Carolyn Thompson, Managing Principal, Merito Group, LLC, a talent acquisition and consulting firm, says the single most requested skill set in healthcare analytics that employers seek is revenue cycle experience. “Because of the complex nature of payment and provider relationships, this is an area where the demand is literally never fully met,” says Thompson. “These people have strong Excel skills, good business judgment and can do modeling and forecasting around all the various aspects of healthcare revenue.”

Andrew S. Miller, President & CEO of BrainWorks, a leader in big data recruitment, says employers want recent college graduates who are trained in statistics, math, quantitative analysis, using programs, and algorithms. But ultimately, recent college grads also have to be able to communicate and present the data.

“The ability to take your finding and present to key business stakeholders is critical,” says Miller. “Employers want a person who can not only massage and manipulate data, but interpret the data into insights and meaningful conclusions. If they can’t convey the information in a way that makes sense or sells management or what action to take, their value to the employer becomes limited.”

Analytics and big data jobs are hot and in demand. Especially in the health care industry. Use these tips to advance your career and land that first job or internship.

Want to learn more about the latest in analytics and data careers? Stay connected to College Recruiter by visiting our blog, and connecting with us on LinkedIn, TwitterFacebook, and YouTube.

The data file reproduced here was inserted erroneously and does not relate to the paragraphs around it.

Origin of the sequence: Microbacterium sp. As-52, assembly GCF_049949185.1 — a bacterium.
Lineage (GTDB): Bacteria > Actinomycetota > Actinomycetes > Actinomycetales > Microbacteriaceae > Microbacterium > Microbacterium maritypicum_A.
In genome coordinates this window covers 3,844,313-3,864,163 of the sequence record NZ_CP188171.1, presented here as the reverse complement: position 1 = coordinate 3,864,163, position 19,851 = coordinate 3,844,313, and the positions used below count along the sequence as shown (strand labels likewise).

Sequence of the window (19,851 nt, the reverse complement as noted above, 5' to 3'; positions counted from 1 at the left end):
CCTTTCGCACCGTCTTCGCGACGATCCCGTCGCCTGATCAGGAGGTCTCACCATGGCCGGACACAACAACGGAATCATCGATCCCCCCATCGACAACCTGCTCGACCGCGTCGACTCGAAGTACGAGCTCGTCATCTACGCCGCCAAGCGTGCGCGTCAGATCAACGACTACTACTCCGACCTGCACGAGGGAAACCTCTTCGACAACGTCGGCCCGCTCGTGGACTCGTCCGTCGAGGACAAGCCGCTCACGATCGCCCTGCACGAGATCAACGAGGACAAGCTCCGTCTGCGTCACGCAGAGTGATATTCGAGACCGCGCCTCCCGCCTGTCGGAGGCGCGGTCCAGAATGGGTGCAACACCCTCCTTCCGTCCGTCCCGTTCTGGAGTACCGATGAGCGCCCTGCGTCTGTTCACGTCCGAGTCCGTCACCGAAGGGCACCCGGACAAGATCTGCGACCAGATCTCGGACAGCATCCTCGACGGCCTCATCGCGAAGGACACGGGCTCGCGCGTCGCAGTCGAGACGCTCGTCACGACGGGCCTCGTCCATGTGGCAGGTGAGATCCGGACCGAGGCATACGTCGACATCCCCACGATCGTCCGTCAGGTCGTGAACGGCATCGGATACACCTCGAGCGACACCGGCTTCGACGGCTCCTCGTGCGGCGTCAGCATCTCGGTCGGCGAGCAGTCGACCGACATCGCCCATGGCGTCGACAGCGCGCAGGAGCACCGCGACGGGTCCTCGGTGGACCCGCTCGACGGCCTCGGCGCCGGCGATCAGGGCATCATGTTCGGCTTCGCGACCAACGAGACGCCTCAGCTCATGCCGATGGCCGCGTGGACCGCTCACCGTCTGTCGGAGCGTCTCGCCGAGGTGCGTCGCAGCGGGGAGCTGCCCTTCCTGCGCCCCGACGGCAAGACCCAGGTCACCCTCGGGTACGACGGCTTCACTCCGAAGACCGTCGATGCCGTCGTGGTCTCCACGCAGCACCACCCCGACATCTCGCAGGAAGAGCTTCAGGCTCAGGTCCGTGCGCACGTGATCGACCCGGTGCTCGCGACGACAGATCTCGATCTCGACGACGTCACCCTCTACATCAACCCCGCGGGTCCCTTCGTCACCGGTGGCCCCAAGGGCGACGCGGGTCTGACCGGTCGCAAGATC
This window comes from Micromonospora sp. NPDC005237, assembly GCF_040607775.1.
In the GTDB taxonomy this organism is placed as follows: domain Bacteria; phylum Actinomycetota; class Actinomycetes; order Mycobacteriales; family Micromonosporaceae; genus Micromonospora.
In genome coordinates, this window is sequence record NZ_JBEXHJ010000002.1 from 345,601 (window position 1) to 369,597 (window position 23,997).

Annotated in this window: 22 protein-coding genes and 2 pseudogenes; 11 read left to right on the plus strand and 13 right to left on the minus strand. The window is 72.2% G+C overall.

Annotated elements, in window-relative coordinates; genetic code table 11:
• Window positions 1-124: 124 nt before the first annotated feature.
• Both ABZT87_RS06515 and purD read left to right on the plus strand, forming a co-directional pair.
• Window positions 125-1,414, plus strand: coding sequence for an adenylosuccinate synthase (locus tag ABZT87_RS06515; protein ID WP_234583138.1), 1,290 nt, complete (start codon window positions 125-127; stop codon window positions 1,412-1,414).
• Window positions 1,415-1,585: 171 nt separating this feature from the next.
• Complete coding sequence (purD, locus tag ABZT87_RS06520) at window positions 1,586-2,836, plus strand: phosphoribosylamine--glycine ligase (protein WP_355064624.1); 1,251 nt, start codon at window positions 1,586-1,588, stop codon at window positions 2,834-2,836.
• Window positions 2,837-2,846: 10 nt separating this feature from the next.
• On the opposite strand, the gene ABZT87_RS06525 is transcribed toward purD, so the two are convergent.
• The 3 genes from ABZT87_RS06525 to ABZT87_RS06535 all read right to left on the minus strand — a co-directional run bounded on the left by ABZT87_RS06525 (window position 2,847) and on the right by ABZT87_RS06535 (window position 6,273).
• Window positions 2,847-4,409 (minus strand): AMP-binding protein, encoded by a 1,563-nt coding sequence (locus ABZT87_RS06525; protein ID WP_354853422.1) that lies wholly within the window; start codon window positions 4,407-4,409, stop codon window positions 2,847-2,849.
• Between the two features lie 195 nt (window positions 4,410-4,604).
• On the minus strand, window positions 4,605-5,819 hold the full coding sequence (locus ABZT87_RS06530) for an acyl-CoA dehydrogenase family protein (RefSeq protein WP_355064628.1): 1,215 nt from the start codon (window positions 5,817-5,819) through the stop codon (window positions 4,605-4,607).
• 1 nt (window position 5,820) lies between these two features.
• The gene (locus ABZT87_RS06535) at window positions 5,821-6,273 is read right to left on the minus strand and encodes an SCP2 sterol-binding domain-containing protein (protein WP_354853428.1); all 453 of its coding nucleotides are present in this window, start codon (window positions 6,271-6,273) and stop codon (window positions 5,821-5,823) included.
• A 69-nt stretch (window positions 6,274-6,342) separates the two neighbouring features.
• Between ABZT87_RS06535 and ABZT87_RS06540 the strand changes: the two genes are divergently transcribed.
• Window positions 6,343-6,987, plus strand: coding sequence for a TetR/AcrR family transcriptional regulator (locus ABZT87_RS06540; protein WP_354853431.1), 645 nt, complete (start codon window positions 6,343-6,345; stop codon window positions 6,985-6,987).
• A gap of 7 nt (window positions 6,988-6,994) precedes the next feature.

Posted August 31, 2016 by

Sports analytics careers: Recent college grad discusses keys to success

Group of analysts reviewing data

Group of analysts reviewing data. Photo courtesy of Shutterstock.

It’s no secret that analytics and data are driving, and changing, the world of sports, at all levels. From high school to college, and the pros, individuals, organizations, and teams are using analytics to drive decisions on and off the field. The rapid rise in the use of sports analytics led to the creation of the popular MIT Sloan Sports Analytics Conference, called “a forum for industry professionals, students, and fans to discuss the increasing role of analytics in the sports industry.”

The growth of sports analytics has also prompted Syracuse University to launch the first-ever sports analytics bachelor’s degree program in the United States. Launching in the Spring of 2017, the Syracuse University sports analytics bachelor’s degree program will focus on computer programming, statistics, math, and of course, sports.